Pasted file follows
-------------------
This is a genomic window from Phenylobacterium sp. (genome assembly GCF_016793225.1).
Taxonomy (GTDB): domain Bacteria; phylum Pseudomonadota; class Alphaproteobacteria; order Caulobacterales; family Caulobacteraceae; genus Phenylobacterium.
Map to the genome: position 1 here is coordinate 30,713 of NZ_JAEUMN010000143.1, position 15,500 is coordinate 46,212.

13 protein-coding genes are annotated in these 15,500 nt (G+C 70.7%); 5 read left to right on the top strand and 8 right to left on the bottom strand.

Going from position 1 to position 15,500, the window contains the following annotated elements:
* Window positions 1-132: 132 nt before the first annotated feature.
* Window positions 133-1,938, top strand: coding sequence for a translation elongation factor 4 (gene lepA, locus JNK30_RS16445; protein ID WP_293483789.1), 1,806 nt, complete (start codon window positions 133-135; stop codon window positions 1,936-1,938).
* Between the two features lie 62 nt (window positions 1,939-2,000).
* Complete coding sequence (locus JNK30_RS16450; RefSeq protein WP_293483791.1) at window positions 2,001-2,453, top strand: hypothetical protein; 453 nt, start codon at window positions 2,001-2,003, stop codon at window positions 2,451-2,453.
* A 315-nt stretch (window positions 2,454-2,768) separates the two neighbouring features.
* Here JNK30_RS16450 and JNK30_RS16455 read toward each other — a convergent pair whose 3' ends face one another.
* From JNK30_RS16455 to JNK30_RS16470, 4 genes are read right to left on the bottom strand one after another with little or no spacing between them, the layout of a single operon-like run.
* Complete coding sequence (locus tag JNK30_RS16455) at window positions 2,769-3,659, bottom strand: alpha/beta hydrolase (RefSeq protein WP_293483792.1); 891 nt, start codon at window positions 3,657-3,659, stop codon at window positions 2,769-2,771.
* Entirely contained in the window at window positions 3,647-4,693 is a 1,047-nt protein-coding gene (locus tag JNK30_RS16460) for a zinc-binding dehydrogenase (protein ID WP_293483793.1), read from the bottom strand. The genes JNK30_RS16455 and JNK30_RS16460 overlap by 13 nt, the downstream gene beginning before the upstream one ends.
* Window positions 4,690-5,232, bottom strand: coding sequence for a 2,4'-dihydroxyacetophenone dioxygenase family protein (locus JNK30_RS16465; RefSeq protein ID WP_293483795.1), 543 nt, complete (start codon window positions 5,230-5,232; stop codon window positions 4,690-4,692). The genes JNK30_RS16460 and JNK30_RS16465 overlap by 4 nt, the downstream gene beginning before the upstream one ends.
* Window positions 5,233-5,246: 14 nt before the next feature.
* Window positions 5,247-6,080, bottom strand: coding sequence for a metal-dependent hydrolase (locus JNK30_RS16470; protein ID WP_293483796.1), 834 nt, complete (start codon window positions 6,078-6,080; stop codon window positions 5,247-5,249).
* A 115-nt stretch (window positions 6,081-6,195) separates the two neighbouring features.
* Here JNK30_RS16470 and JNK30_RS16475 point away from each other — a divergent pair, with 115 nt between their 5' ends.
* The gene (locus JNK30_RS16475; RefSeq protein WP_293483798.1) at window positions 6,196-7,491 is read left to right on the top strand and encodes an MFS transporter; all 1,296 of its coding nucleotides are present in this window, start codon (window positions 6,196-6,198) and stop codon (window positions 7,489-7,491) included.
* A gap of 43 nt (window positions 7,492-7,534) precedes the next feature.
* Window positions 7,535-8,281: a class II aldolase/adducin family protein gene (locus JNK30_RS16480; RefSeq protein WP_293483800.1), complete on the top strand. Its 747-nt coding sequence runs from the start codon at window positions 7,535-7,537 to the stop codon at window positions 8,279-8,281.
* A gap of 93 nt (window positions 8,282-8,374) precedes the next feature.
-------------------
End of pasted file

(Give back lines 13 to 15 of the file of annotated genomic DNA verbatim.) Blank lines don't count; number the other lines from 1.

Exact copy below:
* Complete coding sequence (locus tag JNK30_RS16455) at window positions 2,769-3,659, bottom strand: alpha/beta hydrolase (RefSeq protein WP_293483792.1); 891 nt, start codon at window positions 3,657-3,659, stop codon at window positions 2,769-2,771.
* Entirely contained in the window at window positions 3,647-4,693 is a 1,047-nt protein-coding gene (locus tag JNK30_RS16460) for a zinc-binding dehydrogenase (protein ID WP_293483793.1), read from the bottom strand. The genes JNK30_RS16455 and JNK30_RS16460 overlap by 13 nt, the downstream gene beginning before the upstream one ends.
* Window positions 4,690-5,232, bottom strand: coding sequence for a 2,4'-dihydroxyacetophenone dioxygenase family protein (locus JNK30_RS16465; RefSeq protein ID WP_293483795.1), 543 nt, complete (start codon window positions 5,230-5,232; stop codon window positions 4,690-4,692). The genes JNK30_RS16460 and JNK30_RS16465 overlap by 4 nt, the downstream gene beginning before the upstream one ends.